With the series finale fast approaching, fans of the sun-soaked, quirky family drama “The Durrells in Corfu,” might be feeling a little teary. We aren’t the only ones: the close-knit cast of the period drama have been feeling a bit emotional too.

The Durrells in Corfu, courtesy of Sid Gentle Films 2019


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Series writer Simon Nye understands, but knew this should be the final season. “I’ve loved writing the show so all my instincts would normally be to try to keep it going, but it is the right time to stop. The (real) family were in Corfu for four years, from March 1935 to June 1939, so who are we to outlive them?”

Below, in their own words, we hear from the cast of “The Durrells in Corfu” what it has been like to come to the show’s ending. No spoilers other than it’s hard to say goodbye, but you already knew that.





Daisy Waterstone, who plays Margo Durrell in the period drama, has been very emotional about the series ending.

Margo Durrell (Daisy Waterstone). Courtesy ITV

I’m sad to leave Margo. I feel like she’s my sister who really needs help and someone to give her advice. She’s given me a lot of advice as well. She’s taught me how to give life a go and not worry about making mistakes, that when you fail just to do something else and keep going. She’s always positive and often she doesn’t mind failing.

I cried when I read the final script. I think it was the last few pages where I suddenly realised that this was the last time I was ever going to read a “The Durrells” script. It was very moving and made me reminiscent about all of the years we’ve spent in Corfu working on the show.

It made me realise how much we’ve achieved in the past four years and how much its impacted my life in a huge way. It’s definitely changed my life and made me more confident. In fact, Margo herself has made me more confident as a person. She’s brought me out of my shell, which is lovely.

Josh O’Connor shares what is was like for him at the end of filming, and what it means to him to have been cast in the role of Larry Durrell.

Larry Durrell (JOSH O’CONNOR). Courtesy of Sid Gentle Films 2019

When I arrived in Corfu for the series, I thought it would be fine but actually when I left the island, it was incredibly sad and teary. We’ve all got to know each other so well and have had the best experiences of our life there. The hardest bit was saying goodbye to the Greek crew because most of them have been with us from the beginning. A lot of the crew were from the local area and they’ve come on this journey with us. We’re always in contact with one another and that won’t change.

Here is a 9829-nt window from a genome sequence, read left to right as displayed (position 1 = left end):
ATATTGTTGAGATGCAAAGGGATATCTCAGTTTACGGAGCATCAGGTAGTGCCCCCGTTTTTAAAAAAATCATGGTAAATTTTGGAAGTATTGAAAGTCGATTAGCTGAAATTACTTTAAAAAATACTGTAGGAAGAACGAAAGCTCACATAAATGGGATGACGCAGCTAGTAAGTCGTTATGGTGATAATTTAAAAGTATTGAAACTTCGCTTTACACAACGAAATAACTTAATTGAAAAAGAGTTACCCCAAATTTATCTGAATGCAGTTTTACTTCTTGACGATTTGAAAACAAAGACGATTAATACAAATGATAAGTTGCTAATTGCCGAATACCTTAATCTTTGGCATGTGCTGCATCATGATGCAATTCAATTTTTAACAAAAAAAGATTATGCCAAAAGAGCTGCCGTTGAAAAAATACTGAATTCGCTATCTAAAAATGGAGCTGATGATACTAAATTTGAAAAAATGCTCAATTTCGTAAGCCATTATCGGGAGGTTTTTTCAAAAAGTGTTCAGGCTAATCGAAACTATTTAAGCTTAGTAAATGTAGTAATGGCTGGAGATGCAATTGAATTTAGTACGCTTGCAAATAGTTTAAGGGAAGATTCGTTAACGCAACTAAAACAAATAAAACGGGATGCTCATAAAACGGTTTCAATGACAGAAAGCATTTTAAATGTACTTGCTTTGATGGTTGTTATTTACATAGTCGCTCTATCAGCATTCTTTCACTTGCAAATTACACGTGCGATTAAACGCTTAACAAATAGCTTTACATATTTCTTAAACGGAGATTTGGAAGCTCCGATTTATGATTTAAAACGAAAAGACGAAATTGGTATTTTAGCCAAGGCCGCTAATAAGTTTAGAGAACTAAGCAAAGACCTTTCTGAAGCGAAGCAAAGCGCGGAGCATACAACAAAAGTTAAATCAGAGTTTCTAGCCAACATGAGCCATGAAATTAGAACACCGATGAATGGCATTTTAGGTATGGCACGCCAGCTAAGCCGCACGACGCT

“The Durrells” was my first leading role in a television series and I got to work with one of our greatest British actresses, so I guess it started everything for me. I learnt so much from Keeley and Callum, Daisy and Milo. It feels like it was the beginning of everything for me so I do credit what’s gone on since to taking the role of Larry. I don’t take that for granted at all. I’m going to miss working with my best friends which has been a privilege and so rare.

Similarly, Callum Woodhouse (Leslie Durrell) admits that he is in love with the island and that returning to Corfu knowing it would be for the final series was tough, as well as why it took him a whole day to read the final script.

Leslie Durrell (Callum Woodhouse). Courtesy ITV

I know it’s cliché to say, but Corfu really does feel like a second home. All of the locals are like our mates now. We could walk into any shop or restaurant and end up having an hour’s chat before I even sat down and ordered anything. Not only has it encouraged tourism in Corfu but everyone is so lovely and I do think they really love the show as it paints the island in such a beautiful light.